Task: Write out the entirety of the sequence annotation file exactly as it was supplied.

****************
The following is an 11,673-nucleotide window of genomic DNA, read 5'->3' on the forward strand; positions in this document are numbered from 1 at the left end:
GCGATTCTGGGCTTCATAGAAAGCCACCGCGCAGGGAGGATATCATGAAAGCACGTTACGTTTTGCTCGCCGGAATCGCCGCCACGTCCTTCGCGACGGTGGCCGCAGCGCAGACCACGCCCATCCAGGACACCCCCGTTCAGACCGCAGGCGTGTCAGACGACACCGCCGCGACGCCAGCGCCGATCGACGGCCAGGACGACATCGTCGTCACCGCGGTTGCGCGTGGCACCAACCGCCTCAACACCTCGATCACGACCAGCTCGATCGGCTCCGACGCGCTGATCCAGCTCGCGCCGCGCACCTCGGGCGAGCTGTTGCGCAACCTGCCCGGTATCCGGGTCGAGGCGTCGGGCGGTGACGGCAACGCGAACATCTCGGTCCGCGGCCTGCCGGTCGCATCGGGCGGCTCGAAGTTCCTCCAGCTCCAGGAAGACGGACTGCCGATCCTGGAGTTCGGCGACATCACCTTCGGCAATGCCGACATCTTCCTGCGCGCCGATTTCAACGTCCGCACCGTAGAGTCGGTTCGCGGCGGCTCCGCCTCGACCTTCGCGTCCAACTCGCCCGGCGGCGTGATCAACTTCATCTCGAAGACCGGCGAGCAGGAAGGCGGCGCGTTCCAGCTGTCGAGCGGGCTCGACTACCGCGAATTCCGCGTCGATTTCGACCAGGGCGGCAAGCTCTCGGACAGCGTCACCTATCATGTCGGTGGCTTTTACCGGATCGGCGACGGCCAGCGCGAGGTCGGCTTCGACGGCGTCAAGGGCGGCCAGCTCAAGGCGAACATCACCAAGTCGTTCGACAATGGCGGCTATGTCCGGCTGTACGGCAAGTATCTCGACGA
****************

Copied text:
The following is an 11,673-nucleotide window of genomic DNA, read 5'->3' on the forward strand; positions in this document are numbered from 1 at the left end:
GCGATTCTGGGCTTCATAGAAAGCCACCGCGCAGGGAGGATATCATGAAAGCACGTTACGTTTTGCTCGCCGGAATCGCCGCCACGTCCTTCGCGACGGTGGCCGCAGCGCAGACCACGCCCATCCAGGACACCCCCGTTCAGACCGCAGGCGTGTCAGACGACACCGCCGCGACGCCAGCGCCGATCGACGGCCAGGACGACATCGTCGTCACCGCGGTTGCGCGTGGCACCAACCGCCTCAACACCTCGATCACGACCAGCTCGATCGGCTCCGACGCGCTGATCCAGCTCGCGCCGCGCACCTCGGGCGAGCTGTTGCGCAACCTGCCCGGTATCCGGGTCGAGGCGTCGGGCGGTGACGGCAACGCGAACATCTCGGTCCGCGGCCTGCCGGTCGCATCGGGCGGCTCGAAGTTCCTCCAGCTCCAGGAAGACGGACTGCCGATCCTGGAGTTCGGCGACATCACCTTCGGCAATGCCGACATCTTCCTGCGCGCCGATTTCAACGTCCGCACCGTAGAGTCGGTTCGCGGCGGCTCCGCCTCGACCTTCGCGTCCAACTCGCCCGGCGGCGTGATCAACTTCATCTCGAAGACCGGCGAGCAGGAAGGCGGCGCGTTCCAGCTGTCGAGCGGGCTCGACTACCGCGAATTCCGCGTCGATTTCGACCAGGGCGGCAAGCTCTCGGACAGCGTCACCTATCATGTCGGTGGCTTTTACCGGATCGGCGACGGCCAGCGCGAGGTCGGCTTCGACGGCGTCAAGGGCGGCCAGCTCAAGGCGAACATCACCAAGTCGTTCGACAATGGCGGCTATGTCCGGCTGTACGGCAAGTATCTCGACGA